Other conditions can cause stomatitis, so investigation and diagnosis are vital to ensure the doctor gives the correct treatment.

How is stomatitis treated?

Mouth sores generally don’t last longer than two weeks, even without treatment. If a cause can be identified, your doctor may be able to treat it. If a cause cannot be identified, the focus of treatment shifts to symptom relief.

The following strategies might help to ease the pain and inflammation of mouth sores:

  • Avoid hot beverages and foods as well as salty, spicy, and citrus-based foods.
  • Use pain relievers like Tylenol or ibuprofen.
  • Gargle with cool water or suck on ice pops if you have a mouth burn.

For canker sores, the aim of treatment is to relieve discomfort and guard against infection. Try the following:

  • Drink more water.
  • Rinse with salt water.
  • Practice proper dental care.
  • Apply a topical anesthetic such as lidocaine or xylocaine to the ulcer (not recommended for children under 6).
  • Use a topical corticosteroid preparation such as triamcinolone dental paste (Kenalog in Orabase 0.1%), which protects a sore inside the lip and on the gums. Blistex and Campho-Phenique may offer some relief of canker sores and cold sores, especially if applied when the sore first appears.

For more severe sores, treatments may include:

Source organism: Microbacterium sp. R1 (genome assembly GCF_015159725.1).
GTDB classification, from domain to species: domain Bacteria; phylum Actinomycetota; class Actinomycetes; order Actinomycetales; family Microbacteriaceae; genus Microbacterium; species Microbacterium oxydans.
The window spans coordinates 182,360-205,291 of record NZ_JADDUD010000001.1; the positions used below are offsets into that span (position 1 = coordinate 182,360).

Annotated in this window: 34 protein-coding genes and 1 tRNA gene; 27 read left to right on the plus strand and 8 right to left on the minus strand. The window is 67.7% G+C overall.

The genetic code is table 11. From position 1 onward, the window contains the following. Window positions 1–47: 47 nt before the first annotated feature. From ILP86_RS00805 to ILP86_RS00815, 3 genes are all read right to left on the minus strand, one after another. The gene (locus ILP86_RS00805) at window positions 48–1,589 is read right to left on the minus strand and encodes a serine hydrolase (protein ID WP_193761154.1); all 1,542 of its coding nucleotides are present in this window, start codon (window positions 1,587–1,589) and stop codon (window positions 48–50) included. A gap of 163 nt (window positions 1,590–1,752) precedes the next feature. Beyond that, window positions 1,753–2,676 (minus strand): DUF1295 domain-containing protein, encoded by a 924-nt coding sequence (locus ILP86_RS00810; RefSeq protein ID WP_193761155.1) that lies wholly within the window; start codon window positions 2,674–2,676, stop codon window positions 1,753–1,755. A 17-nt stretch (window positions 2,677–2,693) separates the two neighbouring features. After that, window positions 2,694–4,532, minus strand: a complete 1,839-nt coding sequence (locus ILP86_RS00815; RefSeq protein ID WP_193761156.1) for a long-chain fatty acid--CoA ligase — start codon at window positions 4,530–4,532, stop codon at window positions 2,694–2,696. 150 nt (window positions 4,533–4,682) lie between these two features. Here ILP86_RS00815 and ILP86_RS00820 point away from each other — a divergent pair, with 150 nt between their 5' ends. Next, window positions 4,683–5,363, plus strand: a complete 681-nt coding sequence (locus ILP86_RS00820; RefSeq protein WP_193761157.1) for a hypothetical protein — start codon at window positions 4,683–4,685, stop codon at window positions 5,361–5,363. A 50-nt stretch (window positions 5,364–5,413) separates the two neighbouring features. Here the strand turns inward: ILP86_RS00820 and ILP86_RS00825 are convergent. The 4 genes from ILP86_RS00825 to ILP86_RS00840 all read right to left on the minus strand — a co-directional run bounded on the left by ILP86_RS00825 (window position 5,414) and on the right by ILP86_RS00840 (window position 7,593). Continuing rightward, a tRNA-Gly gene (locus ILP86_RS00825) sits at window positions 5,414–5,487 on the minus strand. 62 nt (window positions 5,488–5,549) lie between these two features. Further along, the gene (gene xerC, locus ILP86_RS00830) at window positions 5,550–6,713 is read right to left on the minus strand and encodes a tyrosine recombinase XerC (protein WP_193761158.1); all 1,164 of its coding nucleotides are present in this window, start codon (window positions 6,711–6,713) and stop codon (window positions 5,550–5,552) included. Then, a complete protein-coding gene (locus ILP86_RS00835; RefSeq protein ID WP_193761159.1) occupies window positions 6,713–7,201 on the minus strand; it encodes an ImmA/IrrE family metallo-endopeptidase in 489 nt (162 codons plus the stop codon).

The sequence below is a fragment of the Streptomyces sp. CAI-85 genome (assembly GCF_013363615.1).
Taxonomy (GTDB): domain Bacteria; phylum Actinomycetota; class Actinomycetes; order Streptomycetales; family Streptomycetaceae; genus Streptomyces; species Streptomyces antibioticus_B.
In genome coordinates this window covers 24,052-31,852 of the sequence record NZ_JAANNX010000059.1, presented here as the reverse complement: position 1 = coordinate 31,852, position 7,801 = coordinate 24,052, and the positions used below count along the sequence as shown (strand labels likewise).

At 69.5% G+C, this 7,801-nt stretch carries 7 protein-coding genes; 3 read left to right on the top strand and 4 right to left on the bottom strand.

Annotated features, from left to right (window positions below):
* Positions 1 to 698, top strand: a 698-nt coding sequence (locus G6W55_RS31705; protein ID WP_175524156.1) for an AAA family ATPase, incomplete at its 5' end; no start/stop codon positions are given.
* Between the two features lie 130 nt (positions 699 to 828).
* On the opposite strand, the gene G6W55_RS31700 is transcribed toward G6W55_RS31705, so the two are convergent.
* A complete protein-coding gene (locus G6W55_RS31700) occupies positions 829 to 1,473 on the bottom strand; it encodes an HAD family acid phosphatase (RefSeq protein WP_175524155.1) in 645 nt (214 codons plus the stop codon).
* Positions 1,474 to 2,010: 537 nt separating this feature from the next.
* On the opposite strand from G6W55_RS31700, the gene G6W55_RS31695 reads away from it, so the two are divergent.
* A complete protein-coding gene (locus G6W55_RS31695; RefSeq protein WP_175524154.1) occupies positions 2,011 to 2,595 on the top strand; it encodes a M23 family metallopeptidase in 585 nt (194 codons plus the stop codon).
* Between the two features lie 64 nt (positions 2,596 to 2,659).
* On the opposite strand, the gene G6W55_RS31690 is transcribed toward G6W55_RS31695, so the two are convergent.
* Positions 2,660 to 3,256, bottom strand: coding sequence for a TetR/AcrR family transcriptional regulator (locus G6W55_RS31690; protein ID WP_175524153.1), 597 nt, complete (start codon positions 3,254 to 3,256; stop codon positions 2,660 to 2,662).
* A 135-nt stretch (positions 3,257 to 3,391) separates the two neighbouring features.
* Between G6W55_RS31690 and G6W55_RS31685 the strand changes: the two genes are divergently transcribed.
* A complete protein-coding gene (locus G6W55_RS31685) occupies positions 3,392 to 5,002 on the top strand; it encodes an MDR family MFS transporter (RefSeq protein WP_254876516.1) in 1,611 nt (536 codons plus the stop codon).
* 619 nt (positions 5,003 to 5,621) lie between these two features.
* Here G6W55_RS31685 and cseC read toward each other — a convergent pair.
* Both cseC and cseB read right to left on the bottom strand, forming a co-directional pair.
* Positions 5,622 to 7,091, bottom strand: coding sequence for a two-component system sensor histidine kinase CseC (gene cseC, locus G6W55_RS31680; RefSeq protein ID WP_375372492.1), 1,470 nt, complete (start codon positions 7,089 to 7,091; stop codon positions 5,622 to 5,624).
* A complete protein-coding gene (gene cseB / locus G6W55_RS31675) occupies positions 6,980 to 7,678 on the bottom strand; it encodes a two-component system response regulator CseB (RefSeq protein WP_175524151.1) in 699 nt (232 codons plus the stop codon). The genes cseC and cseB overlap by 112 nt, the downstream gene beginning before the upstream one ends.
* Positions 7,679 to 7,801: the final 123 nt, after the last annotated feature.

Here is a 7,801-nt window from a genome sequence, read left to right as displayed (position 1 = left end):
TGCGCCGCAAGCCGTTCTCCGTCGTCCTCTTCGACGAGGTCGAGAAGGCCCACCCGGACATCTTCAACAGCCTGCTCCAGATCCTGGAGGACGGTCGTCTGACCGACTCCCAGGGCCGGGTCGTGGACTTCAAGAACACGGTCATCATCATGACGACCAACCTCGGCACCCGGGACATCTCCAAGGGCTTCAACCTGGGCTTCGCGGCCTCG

• Lidex gel
  • Aphthasol, an anti-inflammatory paste
  • Peridex mouthwash

If you seem to get canker sores often, you may have a folate or vitamin B12 deficiency. Talk with your doctor about being tested for these deficiencies.

Anti-inflammatory drugs such as corticosteroids (including prednisone) are the most effective treatment for canker sores, as they will reduce swelling and pain. They are also effective for cold sores after the sore has been present for three to four days, because at that point the virus has disappeared and only the inflammation remains.

Not all people can take certain types of anti-inflammatory drugs. For example, if prednisone is given to people with diabetes, their blood sugars will go up. Talk to your doctor about any health conditions you have before starting a new medication.

There is no cure for cold sores. Treatment includes:

  • Taking a dose of valacyclovir (Valtrex) at the first sign of an attack
  • Coating the lesions with a protective ointment such as an antiviral agent (for example, 5% acyclovir ointment)
  • Applying ice to the lesion
  • Taking L-lysine tablets may also help, as might antiviral mediations that a doctor prescribes. Some experts believe that these drugs shorten the time that the blisters are present.

Not all sores are harmless. Schedule an appointment with your doctor if your mouth sores haven’t healed within two weeks.

Lifestyle changes & home remedies

What are some lifestyle changes or home remedies that can help me manage stomatitis?

The following lifestyles and home remedies might help you cope with stomatitis:

  • Using an antiseptic and non-alcoholic mouthwash
  • Treating chronic dry mouth
  • Using a soft toothbrush
  • Maintaining proper nutrition and hydration
  • Receiving routine dental care

If you have any questions, please consult with your doctor to better understand the best solution for you.

Hello Health Group does not provide medical advice, diagnosis or treatment.

Sources

Review Date: January 3, 2018 | Last Modified: January 3, 2018